6 Div. 219.
October 16, 1924.
Appeal from Circuit Court, Jefferson County; C. B. Smith, Judge.
Thompson Thompson, of Birmingham, for appellants.
Counsel argue that the counts are deficient, and cite Phillips v. Sellers, 42 Ala. 658; Bohanan v. Thomas, 159 Ala. 410, 49 So. 308; 5 C. J. § 249.
F. D. McArthur, of Birmingham, for appellee.
The counts are good. Code 1907, § 5382, form 11. There was evidence tending to establish plaintiff's case, and the affirmative charge was properly refused. So. States F. I. Co. v. Kronenberg, 199 Ala. 164, 74 So. 63.
This is a suit by F. E. Butcher, doing business as Butcher Tool Hardware Company, against Mann Brothers, and the individuals composing the partnership, for work and labor done by one William Spencer for the defendants, and on account between defendants and William Spencer, which claim for work and labor, and the account were duly transferred and assigned to the plaintiff by William Spencer.
The case was tried by a jury, they rendered a verdict in favor of plaintiff, and from a judgment thereon by the court this appeal is prosecuted by the defendants.
There are two counts in the complaint. Each was amended. The court overruled demurrers to each as amended. Count 1 is a claim for work and labor done by William Spencer for the defendant, and count 2 is a claim for an amount due William Spencer by the defendant on account. Each count by averments sufficiently complies with the statute (section 2489, Code 1907), and follows substantially the form, No. 11, approved by the statute (section 5382, Code 1907). These counts were not subject to the grounds of demurrer assigned to them. The former avers the claim for work and labor, and the latter the account was duly assigned and transferred to plaintiff for a valuable consideration, and defendant had notice of the transfer, and each avers said account or sum of money is the property of plaintiff, and is due and unpaid. It is true each count states plaintiff, "as assignee of William Spencer, for a valuable consideration claims of the defendant." This, when taken in connection with the entire count, merely tends to show the source of the title and right of plaintiff to the debt sued for. The court did not err in overruling the demurrers to these counts as amended. Authorities, supra.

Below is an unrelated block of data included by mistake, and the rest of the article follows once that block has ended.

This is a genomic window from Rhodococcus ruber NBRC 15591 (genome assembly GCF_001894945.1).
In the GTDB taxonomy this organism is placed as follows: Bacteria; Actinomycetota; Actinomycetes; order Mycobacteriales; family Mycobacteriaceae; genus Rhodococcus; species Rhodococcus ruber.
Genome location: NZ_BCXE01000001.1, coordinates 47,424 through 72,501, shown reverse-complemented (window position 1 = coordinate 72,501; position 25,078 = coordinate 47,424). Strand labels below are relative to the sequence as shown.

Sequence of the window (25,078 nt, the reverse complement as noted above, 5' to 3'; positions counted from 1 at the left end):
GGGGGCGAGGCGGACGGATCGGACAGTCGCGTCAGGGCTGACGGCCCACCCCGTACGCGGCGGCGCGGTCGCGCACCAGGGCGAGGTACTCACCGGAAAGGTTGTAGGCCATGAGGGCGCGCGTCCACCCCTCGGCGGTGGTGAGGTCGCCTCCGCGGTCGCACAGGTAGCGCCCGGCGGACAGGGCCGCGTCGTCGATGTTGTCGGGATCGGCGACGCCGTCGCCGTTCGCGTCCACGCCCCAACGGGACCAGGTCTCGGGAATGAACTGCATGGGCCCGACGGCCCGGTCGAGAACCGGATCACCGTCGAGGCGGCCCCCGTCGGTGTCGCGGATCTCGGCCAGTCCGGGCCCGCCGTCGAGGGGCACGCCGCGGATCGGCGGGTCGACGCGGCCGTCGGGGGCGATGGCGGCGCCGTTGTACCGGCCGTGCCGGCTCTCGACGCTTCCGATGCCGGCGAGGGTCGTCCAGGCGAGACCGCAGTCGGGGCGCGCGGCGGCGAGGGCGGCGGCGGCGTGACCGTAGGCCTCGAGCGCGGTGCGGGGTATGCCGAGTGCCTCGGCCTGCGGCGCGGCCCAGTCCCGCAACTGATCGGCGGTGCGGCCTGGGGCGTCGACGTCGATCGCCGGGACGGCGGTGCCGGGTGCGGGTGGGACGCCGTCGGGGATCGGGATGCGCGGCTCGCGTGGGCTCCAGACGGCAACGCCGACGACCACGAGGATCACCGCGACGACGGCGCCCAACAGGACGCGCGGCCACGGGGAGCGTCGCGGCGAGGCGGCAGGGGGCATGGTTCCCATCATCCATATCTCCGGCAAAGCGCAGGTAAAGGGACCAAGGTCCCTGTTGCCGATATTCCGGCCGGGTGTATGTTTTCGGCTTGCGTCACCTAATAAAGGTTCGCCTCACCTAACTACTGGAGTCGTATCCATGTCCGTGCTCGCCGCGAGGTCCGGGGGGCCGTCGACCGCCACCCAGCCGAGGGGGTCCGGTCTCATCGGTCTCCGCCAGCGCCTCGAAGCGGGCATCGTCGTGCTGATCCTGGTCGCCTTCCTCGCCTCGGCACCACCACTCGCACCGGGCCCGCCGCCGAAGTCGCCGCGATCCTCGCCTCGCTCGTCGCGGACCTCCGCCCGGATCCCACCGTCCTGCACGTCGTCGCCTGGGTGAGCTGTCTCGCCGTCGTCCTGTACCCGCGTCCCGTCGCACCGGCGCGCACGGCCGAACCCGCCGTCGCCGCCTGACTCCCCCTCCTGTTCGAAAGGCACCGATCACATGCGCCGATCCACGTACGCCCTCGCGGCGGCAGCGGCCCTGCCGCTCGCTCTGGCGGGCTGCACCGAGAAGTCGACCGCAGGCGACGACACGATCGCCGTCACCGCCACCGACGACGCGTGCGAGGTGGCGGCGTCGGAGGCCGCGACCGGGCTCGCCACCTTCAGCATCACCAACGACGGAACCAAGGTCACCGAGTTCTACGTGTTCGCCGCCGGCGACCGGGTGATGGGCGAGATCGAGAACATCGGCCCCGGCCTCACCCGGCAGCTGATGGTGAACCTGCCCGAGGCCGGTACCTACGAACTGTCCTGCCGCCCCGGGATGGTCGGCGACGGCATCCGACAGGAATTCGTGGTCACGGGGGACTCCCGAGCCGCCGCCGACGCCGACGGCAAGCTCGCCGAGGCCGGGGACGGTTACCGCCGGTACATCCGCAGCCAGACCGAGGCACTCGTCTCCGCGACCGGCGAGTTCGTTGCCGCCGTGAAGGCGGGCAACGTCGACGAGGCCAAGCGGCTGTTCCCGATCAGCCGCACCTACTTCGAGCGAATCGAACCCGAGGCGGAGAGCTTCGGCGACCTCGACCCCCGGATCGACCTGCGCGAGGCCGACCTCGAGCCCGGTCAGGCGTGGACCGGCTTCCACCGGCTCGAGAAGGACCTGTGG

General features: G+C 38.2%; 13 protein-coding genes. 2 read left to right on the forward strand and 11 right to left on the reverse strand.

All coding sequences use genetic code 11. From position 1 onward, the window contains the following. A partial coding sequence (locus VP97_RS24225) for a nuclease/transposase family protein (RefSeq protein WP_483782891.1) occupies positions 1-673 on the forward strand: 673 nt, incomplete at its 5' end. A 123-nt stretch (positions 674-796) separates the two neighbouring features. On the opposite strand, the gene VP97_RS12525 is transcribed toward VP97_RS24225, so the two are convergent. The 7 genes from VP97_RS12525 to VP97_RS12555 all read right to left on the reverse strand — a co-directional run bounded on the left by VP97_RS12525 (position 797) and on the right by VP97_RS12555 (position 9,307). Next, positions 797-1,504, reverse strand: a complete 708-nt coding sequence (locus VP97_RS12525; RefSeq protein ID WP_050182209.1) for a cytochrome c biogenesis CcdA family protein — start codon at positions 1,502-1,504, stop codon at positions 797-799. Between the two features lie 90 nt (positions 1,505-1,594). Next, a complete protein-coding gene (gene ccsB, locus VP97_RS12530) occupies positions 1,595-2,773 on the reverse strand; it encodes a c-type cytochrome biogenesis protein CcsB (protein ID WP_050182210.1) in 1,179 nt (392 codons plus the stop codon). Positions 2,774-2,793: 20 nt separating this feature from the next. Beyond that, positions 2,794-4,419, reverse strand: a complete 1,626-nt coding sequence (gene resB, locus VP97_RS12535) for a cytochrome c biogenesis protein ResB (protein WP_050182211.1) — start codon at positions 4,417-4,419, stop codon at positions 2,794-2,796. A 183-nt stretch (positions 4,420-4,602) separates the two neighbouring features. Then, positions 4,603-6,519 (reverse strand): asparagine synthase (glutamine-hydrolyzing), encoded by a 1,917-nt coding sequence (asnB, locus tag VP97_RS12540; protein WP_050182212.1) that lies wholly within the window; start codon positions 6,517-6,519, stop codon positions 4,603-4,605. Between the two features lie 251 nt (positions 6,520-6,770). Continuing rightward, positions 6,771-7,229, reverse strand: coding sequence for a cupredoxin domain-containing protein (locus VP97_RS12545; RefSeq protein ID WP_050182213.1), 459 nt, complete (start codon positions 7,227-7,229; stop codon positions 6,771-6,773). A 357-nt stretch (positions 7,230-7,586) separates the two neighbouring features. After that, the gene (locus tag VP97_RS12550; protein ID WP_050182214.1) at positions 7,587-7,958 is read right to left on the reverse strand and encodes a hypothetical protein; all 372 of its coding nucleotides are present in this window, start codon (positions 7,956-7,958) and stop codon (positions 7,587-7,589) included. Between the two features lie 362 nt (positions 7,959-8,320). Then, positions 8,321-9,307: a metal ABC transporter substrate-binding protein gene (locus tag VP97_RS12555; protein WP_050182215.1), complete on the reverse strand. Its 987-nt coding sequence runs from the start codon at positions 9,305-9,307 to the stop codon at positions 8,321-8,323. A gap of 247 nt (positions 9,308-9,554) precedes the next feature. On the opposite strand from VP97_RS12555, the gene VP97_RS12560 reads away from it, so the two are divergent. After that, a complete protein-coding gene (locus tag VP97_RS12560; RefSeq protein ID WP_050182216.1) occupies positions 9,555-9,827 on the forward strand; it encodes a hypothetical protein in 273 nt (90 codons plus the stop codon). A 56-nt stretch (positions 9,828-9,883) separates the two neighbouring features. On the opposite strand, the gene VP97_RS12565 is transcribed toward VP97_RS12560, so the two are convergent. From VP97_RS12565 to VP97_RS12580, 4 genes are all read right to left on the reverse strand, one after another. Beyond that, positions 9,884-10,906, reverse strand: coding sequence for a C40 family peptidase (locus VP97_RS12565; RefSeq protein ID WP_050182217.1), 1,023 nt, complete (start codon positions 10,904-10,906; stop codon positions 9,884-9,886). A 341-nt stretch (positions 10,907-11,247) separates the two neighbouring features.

The defendant pleaded general issue, with leave to give in evidence any matter that would be admissible in defense, set-off, and recoupment of the action, to have effect as if so pleaded; and with leave for plaintiff to give in evidence any matter which would be admissible in reply to such defensive matter.
The defendant had a contract with the city of Birmingham to repair the North Birmingham school, under the supervision of Warren, Knight, and Davis, architects; the work to be done and materials to be furnished according to plans and specifications mentioned in the contract. William Spencer agreed with defendants to furnish labor and material for painting the North Birmingham school and execute the work as per plans and specifications for the sum of $1,250. During the progress of the work, defendants paid him the sum of $600 in money on this contract. He owed plaintiff the sum of $600, and in part payment thereof, on September 23, 1922, gave plaintiff this order on the defendants: